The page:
Like millions of Indians, Jag Ram Chaudhary invested with the Sahara conglomerate – 1,300 rupees ($24) a month in his case – to put away money for a rainy day.
“My wife had an accident some years back. I don’t have much savings, so I thought I’ll be able to save some money by putting in a small amount every month,” said Chaudhary, an office helper at a construction company in Uttar Pradesh state.
On August 31, India’s Supreme Court ruled that finance schemes run by two Sahara companies were illegal and ordered it to repay as much as $4.5 billion to up to almost 30 million mostly small investors, plus interest. The final figures are still to be determined as some clients have already redeemed their investments, lawyers on both sides of the matter said.
The case has shone a rare light on the unlisted giant whose interests range across finance, housing, media and entertainment.
Sahara has accumulated a string of trophies in recent years, including a stake in a Formula One motor racing team and ownership of Grosvenor House hotel in London. In July, it agreed to buy a controlling stake in New York’s Plaza Hotel.
But its core client base is the towns and villages away from the shiny cities of modern India. There, Sahara sells investment products to often poor people in amounts as small as 2 rupees (4 US cents) a day. The company is a household name in India through its lead sponsorship of the national cricket team.
“Banks take eight years to pay what I get from Sahara in five years,” Chaudhary, 40, said in Khalilabad, a town in Sant Kabir Nagar district in northern India. Like several Sahara customers interviewed nearly two weeks afterwards, he had not heard of the court ruling.
Spending power Critics, including activist groups, say Sahara’s investment products are designed to evade oversight by financial regulators and that it lacks transparency on the source and use of its funds, selling products to investors who do not understand the risks and plowing the proceeds into real estate projects.
Under the scheme rejected by the Supreme Court, two firms owned by Sahara had offered bonds to small investors, promising, in some cases, to return three times the face value after 10 years.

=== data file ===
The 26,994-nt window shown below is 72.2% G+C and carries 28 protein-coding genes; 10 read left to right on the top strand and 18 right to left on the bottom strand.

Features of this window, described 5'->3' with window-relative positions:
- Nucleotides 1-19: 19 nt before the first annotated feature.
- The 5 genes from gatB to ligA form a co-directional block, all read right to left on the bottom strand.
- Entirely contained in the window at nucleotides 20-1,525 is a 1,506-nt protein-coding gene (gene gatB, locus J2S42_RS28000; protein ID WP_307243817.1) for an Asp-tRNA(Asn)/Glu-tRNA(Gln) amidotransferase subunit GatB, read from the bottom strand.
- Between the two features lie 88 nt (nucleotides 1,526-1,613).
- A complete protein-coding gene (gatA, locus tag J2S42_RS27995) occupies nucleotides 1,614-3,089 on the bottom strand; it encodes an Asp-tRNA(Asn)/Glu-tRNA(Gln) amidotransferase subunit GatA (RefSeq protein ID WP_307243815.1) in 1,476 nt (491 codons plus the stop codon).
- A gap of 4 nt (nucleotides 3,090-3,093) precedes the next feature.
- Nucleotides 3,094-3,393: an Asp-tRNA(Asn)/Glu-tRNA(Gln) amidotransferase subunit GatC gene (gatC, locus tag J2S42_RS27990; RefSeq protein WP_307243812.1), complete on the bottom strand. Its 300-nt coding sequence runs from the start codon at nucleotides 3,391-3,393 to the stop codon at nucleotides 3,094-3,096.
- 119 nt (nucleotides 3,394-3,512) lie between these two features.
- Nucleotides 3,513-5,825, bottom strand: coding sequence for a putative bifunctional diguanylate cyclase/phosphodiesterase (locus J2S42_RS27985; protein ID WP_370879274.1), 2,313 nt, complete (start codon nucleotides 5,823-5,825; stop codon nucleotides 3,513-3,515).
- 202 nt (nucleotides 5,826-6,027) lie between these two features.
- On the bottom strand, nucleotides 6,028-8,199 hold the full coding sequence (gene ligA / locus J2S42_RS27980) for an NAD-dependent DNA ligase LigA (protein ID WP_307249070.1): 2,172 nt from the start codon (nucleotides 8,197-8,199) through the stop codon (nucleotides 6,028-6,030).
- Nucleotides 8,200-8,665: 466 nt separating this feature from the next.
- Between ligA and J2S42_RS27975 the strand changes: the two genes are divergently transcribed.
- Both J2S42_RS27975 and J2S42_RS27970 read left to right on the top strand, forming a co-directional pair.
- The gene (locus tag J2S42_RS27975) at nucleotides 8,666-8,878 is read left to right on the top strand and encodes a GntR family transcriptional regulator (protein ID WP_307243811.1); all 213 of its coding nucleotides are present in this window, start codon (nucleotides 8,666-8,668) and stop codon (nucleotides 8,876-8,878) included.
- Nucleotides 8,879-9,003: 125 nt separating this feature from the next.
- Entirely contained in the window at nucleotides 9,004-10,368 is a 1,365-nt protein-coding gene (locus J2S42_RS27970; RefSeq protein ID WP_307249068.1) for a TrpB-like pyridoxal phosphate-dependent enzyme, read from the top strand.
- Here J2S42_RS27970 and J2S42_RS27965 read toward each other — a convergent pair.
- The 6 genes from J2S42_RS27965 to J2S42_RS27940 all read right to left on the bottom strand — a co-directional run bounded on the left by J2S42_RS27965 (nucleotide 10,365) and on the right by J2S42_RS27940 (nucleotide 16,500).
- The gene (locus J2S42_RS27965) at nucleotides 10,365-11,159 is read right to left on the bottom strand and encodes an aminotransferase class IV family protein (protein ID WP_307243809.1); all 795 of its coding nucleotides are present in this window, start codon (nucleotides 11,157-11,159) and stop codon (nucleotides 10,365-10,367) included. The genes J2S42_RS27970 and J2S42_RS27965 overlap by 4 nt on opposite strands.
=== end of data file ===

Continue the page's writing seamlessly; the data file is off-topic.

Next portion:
The court ruling that it raised money by “dubious” means follows another rebuke in 2008, when the central bank ordered a Sahara company to stop taking deposits from the public.
In a country where “black money”, or undeclared wealth, is rampant, Sahara’s size and spending power have long fuelled speculation over how the company operates.
Sahara, headed by Subrata Roy Sahara, its chairman and self-described “managing worker”, says it helps small investors outside the banking system and that it has never defaulted on them.
“Sahara agents motivate people who would otherwise spend the money on liquor, gambling, etc,” said Guddu Pandey, a school teacher and Sahara agent in Uttar Pradesh state, echoing an argument made by Sahara after the court verdict.
The company did not respond to several attempts by Reuters to get answers to written questions. Roy was not immediately available to be interviewed, Sahara said.
Sahara has not said how it will refund the money to investors, although it has said it is healthy and investors need not worry.
All in the family The company’s full name is Sahara India Pariwar, or family. Roy, 64, refers to himself as the guardian of the world’s largest family, and espouses a philosophy of “collective materialism”.
At its headquarters in the city of Lucknow, in Uttar Pradesh, staff greet visitors by putting their right hand to their chest and saying “Sahara Pranam”. Pranam is a respectful version of hello.
Roy, often photographed wearing a black necktie and vest over a white shirt, is based nearby at the showpiece Sahara Shaher, a sprawling gated complex of low white buildings and lawns where he lives and where the group holds an annual mass wedding for 101 couples who could otherwise not afford it.
Starting with capital of 2,000 rupees in the late 1970s, Roy built Sahara into a giant that, according to its website, had assets of more than $21 billion as of April 2011.
Roy is often described as a billionaire but he is not on the Forbes list of rich Indians. Sahara’s website says no dividend has been paid for 34 years and no profit has been taken out of the company.
From its north India base, Sahara has become a cashed-up global investor in hotels, sports and entertainment.
Last year, Roy teamed up with liquor baron Vijay Mallya of Kingfisher beer fame, paying $100 million for 42.5 per cent of his Force India Formula One auto racing team. It paid $370 million for a franchise in cricket’s Indian Premier League.
In 2010, Sahara considered buying English Premier League soccer club Liverpool and held talks to buy the debt of film studio Metro-Goldwyn-Mayer. Neither deal happened.
Still, Roy is not typically bracketed with a corporate elite led by Indian families such as the Tatas, Birlas and Ambanis.
“If you look at the orthodox business community, they have kept him at arm’s length,” said Ashok Prasad, a physician, lawyer and academic who taught overseas before returning to Gorakhpur, the Uttar Pradesh city where Roy started out.